Lant Pritchett is known for pairing careful empiricism with willful provocation: Several years ago he likened the notion of restricting immigration to apartheid. In his recent research, the former World Bank economist has advanced a similarly blunt argument -- that many poor countries, though they appear to be struggling toward a better future, are simply faking it. By measuring the development of institutions rather than actual outcomes, Pritchett argues, international organizations and aid donors have given rise to the phenomenon of "isomorphic mimicry": Like the viceroy butterfly, which mimics the appearance of a poisonous monarch to avoid being eaten, weak states are merely aping the institutional trappings of developed countries. In reality, many countries are stuck in a state of suspended evolution. "At the current rate of progress," Pritchett said this year, "it will take literally thousands of years for many developing countries to reach Singapore's level of capability."
Pritchett's solution is straightforward: Do a better job of measuring the things that matter. Rather than counting post offices, ask whether the mail is getting delivered. Rather than tallying the numbers of enrolled students, find out if they're learning anything. This may be easier said than done, but at least it's a start.
Muse Still Springsteen.
Stimulus or austerity? Stimulus.
America or China? Both, has to be both.
Arab Spring or Arab Winter? Winter, in the sense of winter wheat -- the seeds will get covered with snow but eventually lead to a harvest.
Reading list The Pale King, by David Foster Wallace; Flourish, by Martin E.P. Seligman; A Secular Age, by Charles Taylor.
Best idea Some of my students have founded an organization -- IDinsight -- to help organizations use the feedback from rigorous evaluation to improve their practices.
Worst idea Arizona's immigration law seems aimed at undermining America's greatest strength -- openness to ideas and people.
Arundhati Roy began writing her debut novel, The God of Small Things, in 1992, the year after India's near-bankrupt government embarked upon an ambitious agenda of economic liberalization. By the time Roy's book landed her a $1 million advance and the prestigious Man Booker Prize, India was riding a wave of economic growth that has quintupled the country's GDP since 1991.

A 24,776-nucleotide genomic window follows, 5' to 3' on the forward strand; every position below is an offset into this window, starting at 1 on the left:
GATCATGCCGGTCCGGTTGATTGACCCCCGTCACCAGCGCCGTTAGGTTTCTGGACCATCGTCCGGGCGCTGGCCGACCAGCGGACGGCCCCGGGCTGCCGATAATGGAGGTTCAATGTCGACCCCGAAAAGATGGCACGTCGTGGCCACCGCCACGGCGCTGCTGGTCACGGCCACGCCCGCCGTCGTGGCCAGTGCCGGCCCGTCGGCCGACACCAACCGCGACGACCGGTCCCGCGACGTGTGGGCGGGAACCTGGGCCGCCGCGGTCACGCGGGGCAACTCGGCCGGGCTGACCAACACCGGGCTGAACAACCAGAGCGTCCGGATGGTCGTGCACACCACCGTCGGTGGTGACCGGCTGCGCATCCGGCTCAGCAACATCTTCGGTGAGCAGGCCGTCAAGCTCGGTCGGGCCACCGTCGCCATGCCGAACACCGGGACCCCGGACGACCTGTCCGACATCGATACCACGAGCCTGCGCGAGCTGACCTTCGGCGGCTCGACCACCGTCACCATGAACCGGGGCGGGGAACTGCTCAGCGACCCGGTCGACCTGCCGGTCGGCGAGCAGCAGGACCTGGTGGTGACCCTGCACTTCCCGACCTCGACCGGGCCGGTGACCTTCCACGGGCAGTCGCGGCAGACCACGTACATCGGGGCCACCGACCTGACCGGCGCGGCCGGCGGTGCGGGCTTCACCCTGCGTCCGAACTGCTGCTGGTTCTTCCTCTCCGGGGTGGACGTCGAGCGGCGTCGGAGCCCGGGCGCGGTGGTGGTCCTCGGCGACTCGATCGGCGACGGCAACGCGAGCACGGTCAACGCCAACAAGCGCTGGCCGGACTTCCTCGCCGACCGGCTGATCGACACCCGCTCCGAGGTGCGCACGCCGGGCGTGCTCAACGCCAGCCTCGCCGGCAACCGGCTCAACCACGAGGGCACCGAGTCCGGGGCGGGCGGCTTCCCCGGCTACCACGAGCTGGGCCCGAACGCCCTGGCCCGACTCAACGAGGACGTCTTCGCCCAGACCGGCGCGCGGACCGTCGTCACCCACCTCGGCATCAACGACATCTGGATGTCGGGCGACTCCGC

But a collision between the outspoken left-wing artist and the rising Indian tiger was all but inevitable. A passionate critic of Hindu nationalism and India's nuclear and Kashmir policies, Roy pushed one too many buttons with Prime Minister Manmohan Singh's administration last year by visiting a training camp run by Maoist guerrillas. The government clamped down, threatening pro-rebel activists with jail time. Undeterred, Roy published a short book of essays on the Maoists, Walking with the Comrades -- so far staying out of jail in spite of doing so -- and made similarly incendiary visits to Kashmir to protest the Indian military campaign there.
Roy's support for the Maoists -- who are hardly blameless in a conflict that has now claimed 6,000 lives-may be misguided, but she has put her finger on the very real cost of India's economic boom. "We are watching a democracy turning on itself, trying to eat its own limbs," she warns.
No one expected the ungainly, towheaded London mayor and Telegraph columnist, previously best known for his bike-share programs and scandalous personal life, to turn into a global heavyweight. But as Europe collapsed around him -- and his own city erupted with anti-austerity riots -- Boris Johnson's lifelong bent toward a kinder, gentler euroskepticism started to seem incredibly prescient. In October, he defied his Conservative Party -- and leader and rival David Cameron (No. 39) -- to call for a referendum on bringing Britain out of the EU. "The British people haven't had a say on Europe since 1975," he pointed out.
Johnson spent the year pushing back against what he called "snooty Europhiles" in Berlin and Brussels who would belt-tighten the continent's way into monetary unity. About the London riots, when he was criticized for staying on vacation during the first rash of violence but responded with a string of very un-Tory stimulus measures including after-school programs for at-risk youth, he wrote, "We can be less squeamish about police violence, or we can be less squeamish about the realities of young people's needs." It's no surprise that Johnson seems headed for reelection next year -- and after that, many say, the top of the Conservative ticket.
Mari Kuraishi has proved that, thanks to the Internet, everyone can be a philanthropist -- and the giant development institutions no longer have a monopoly on efforts to improve the lot of the world's poorest. In 2000, the Japanese native left a successful career at the World Bank to found GlobalGiving -- a website she describes as an "eBay for philanthropy" that revolutionized the field by connecting a worldwide community of donors with ventures in need of funding. A decade later, hundreds of thousands of donors have pooled their funds -- the average donation is around $25 -- to give more than $50 million to more than 4,500 projects.
Kuraishi's interactive approach has allowed innovations to flourish in a way that has been impossible at bureaucratic and top-down institutions such as the World Bank. "With masses of active people," she has said, "we'll get more innovation, more creativity, more of a shot atsolving the problem of global poverty."
Muse Lady Gaga.
Stimulus or austerity? Stimulus.
America or China? America.
Arab Spring or Arab Winter? Arab Spring.
Reading list Bossypants, by Tina Fey; The Lost Books of the Odyssey, by Zachary Mason; The Immortal Life of Henrietta Lacks, by Rebecca Skloot.
Best idea Repealing "don't ask, don't tell."
Worst idea Forgiving student debts.